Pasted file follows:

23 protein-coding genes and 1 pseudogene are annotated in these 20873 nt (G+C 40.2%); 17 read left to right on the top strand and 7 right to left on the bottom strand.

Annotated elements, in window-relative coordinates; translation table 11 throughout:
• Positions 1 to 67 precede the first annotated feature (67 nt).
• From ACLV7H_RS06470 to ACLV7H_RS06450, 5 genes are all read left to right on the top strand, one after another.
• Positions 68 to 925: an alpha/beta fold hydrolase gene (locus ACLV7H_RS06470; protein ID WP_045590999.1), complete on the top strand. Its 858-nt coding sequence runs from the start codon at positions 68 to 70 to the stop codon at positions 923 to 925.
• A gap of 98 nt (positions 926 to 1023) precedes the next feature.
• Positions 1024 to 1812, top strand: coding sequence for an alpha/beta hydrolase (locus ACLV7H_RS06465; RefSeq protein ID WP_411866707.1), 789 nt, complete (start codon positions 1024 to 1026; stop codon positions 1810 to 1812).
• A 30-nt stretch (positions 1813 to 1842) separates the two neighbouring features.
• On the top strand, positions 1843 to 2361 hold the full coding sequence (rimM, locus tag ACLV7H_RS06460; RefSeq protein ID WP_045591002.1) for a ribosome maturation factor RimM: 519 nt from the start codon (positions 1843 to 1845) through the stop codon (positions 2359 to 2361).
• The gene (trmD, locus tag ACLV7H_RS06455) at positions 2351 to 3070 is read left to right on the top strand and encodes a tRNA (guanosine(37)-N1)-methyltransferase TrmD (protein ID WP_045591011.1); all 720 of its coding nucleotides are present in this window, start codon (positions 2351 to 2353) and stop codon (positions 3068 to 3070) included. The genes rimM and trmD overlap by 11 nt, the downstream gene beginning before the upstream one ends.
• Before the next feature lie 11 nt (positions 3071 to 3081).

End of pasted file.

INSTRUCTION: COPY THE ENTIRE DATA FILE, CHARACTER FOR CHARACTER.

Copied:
23 protein-coding genes and 1 pseudogene are annotated in these 20873 nt (G+C 40.2%); 17 read left to right on the top strand and 7 right to left on the bottom strand.

Annotated elements, in window-relative coordinates; translation table 11 throughout:
• Positions 1 to 67 precede the first annotated feature (67 nt).
• From ACLV7H_RS06470 to ACLV7H_RS06450, 5 genes are all read left to right on the top strand, one after another.
• Positions 68 to 925: an alpha/beta fold hydrolase gene (locus ACLV7H_RS06470; protein ID WP_045590999.1), complete on the top strand. Its 858-nt coding sequence runs from the start codon at positions 68 to 70 to the stop codon at positions 923 to 925.
• A gap of 98 nt (positions 926 to 1023) precedes the next feature.
• Positions 1024 to 1812, top strand: coding sequence for an alpha/beta hydrolase (locus ACLV7H_RS06465; RefSeq protein ID WP_411866707.1), 789 nt, complete (start codon positions 1024 to 1026; stop codon positions 1810 to 1812).
• A 30-nt stretch (positions 1813 to 1842) separates the two neighbouring features.
• On the top strand, positions 1843 to 2361 hold the full coding sequence (rimM, locus tag ACLV7H_RS06460; RefSeq protein ID WP_045591002.1) for a ribosome maturation factor RimM: 519 nt from the start codon (positions 1843 to 1845) through the stop codon (positions 2359 to 2361).
• The gene (trmD, locus tag ACLV7H_RS06455) at positions 2351 to 3070 is read left to right on the top strand and encodes a tRNA (guanosine(37)-N1)-methyltransferase TrmD (protein ID WP_045591011.1); all 720 of its coding nucleotides are present in this window, start codon (positions 2351 to 2353) and stop codon (positions 3068 to 3070) included. The genes rimM and trmD overlap by 11 nt, the downstream gene beginning before the upstream one ends.
• Before the next feature lie 11 nt (positions 3071 to 3081).